Some good exercises to do to minimize pressure and strengthen your neck and shoulder muscles include:

  • Chin tucks - pull your head back and tuck your chin (without rounding your neck)
  • Cobra stretches - lie face down on the floor and use your shoulders/upper back muscles to lift the head, chest, and hands
  • Side-to-side and diagonal neck stretches

Poor Posture

If you spend hours a day hunched over at a computer or staring at your phone, you probably bring that poor posture to the gym. Having a rounded neck and forward head while lifting weights or doing exercises like crunches is as bad as extending your neck.

This puts a lot of stress on the neck and shoulder muscles and could easily contribute to your tension headaches.

Focus on strengthening your "pulling" muscles (latissimus dorsi, rhomboids, biceps, etc.) to change how you recruit muscles when lifting weights. It takes time to change how you move when lifting weights, but your body (especially your neck and shoulders) will thank you later.

Treating Tension Headaches

Once you figure out what is causing your tension headaches, you can work to avoid those behaviours and, hopefully, minimize the number of headaches you deal with. However, it can take some time to change bad habits and improve how you lift to get rid of headaches.

In the meantime, these tips can help relieve tension headaches caused by weightlifting so that you are not side-lined by your pain:

  • Swap out heavy lifts, especially pressing movements, for functional corrective exercises that strengthen the shoulders and neck
  • Consume anti-inflammatory foods and beverages like tart cherry juice, ginger tea, and turmeric
  • Wear an ice pack to reduce pain and tension. Many ice packs are designed for use when mobile, so you can still go about your day while wearing it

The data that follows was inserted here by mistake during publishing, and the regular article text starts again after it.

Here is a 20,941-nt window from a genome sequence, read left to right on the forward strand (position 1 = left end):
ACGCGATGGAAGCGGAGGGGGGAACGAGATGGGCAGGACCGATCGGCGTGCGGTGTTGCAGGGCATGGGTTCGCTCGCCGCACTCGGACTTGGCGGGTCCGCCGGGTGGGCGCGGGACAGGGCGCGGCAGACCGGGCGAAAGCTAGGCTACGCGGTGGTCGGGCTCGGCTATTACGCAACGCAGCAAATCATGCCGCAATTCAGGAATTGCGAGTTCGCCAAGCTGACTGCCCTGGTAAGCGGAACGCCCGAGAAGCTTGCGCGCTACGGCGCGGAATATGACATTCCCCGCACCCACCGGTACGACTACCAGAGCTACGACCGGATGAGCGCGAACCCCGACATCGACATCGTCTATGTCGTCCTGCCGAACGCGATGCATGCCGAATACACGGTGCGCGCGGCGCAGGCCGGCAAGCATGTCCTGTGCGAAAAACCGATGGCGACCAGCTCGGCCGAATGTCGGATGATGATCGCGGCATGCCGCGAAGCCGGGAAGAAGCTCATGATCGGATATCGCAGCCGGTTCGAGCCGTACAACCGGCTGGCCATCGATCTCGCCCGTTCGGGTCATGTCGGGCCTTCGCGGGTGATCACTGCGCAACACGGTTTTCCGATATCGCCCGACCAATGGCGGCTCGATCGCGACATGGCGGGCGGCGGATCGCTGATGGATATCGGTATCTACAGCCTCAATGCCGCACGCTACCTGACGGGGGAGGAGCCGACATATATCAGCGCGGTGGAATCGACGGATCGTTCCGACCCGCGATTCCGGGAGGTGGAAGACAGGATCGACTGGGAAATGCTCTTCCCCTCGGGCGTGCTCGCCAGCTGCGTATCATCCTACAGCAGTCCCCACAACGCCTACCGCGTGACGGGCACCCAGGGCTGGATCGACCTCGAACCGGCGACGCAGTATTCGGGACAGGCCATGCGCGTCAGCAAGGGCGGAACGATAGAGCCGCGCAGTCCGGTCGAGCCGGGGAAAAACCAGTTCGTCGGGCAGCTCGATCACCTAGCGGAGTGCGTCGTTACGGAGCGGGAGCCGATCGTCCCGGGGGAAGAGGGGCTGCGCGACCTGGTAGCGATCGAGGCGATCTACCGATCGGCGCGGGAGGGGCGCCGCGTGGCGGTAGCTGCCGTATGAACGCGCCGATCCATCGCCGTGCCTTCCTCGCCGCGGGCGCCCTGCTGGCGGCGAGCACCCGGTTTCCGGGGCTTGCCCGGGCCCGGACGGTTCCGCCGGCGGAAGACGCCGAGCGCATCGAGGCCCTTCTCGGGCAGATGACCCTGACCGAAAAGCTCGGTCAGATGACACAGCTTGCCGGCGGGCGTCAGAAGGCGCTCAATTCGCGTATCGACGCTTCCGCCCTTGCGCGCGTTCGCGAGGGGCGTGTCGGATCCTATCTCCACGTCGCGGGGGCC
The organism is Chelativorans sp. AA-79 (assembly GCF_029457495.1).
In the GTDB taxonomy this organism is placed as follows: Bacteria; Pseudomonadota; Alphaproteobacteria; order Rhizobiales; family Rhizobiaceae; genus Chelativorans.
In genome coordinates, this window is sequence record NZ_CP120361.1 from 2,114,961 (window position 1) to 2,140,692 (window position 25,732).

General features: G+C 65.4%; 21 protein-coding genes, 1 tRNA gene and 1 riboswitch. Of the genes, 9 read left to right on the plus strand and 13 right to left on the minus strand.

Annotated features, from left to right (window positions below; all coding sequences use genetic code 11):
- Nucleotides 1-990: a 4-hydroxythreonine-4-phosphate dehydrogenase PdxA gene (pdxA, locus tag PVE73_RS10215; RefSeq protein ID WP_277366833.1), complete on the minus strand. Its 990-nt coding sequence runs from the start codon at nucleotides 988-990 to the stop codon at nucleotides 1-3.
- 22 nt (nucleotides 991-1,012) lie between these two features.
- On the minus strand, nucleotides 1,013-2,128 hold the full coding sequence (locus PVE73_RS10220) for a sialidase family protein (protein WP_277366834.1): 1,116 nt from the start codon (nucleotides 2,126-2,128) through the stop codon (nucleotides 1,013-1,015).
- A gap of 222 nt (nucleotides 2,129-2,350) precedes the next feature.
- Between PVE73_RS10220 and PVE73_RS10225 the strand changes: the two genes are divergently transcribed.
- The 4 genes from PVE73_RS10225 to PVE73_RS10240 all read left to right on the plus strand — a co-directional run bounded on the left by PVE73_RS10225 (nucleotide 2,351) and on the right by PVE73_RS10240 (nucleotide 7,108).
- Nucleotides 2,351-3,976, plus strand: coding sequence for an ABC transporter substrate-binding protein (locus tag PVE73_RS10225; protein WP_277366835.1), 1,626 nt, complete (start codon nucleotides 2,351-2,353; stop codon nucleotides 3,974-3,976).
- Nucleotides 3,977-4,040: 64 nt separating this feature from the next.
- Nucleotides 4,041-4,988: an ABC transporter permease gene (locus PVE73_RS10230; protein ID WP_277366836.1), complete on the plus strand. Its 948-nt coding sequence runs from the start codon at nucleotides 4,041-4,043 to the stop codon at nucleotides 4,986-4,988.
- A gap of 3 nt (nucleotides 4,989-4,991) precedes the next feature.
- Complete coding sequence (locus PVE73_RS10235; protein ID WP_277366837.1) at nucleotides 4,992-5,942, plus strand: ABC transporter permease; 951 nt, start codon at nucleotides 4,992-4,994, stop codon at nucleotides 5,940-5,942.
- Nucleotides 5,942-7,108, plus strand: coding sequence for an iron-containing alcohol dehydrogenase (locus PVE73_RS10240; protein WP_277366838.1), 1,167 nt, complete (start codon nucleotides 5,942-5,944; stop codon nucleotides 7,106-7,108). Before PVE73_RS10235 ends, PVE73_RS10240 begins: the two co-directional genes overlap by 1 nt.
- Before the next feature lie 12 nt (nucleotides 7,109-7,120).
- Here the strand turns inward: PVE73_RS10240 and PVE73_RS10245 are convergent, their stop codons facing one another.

• Gently stretch the neck and shoulders or massage them with a lacrosse ball to loosen the muscles
  • Use essential oils like peppermint to minimize pain and inflammation

If your headaches do not go away even after applying these home remedies and changing up your workout routine, your problem could be caused by something more than muscle tension. You may need to visit a doctor or chiropractor to get to the root of the issue.

Final Thoughts

Weightlifting-induced tension headaches are frustrating, especially when they are so severe that you cannot exercise the way you like. Luckily, there are many things you can do to retrain your muscles and avoid pain.

Keep these tips in mind if you struggle with tension headaches, and you might find that your pain starts to go away.

Page Reference

If you quote information from this page in your work, then the reference for this page is:

  • FLEMING, J. (2018) Weightlifting and Headaches [WWW] Available from: [Accessed

About the Author

Joe Fleming is the President at Passionate about healthy lifestyles and living a full life, he enjoys sharing and expressing these interests through his writing. To inspire others and fight ageism, Joe writes to help people of all backgrounds and ages overcome life's challenges. His work ranges from articles on wellness, holistic health, and ageing to social narratives, motivational pieces, and news stories. For Joe, helping others is vital.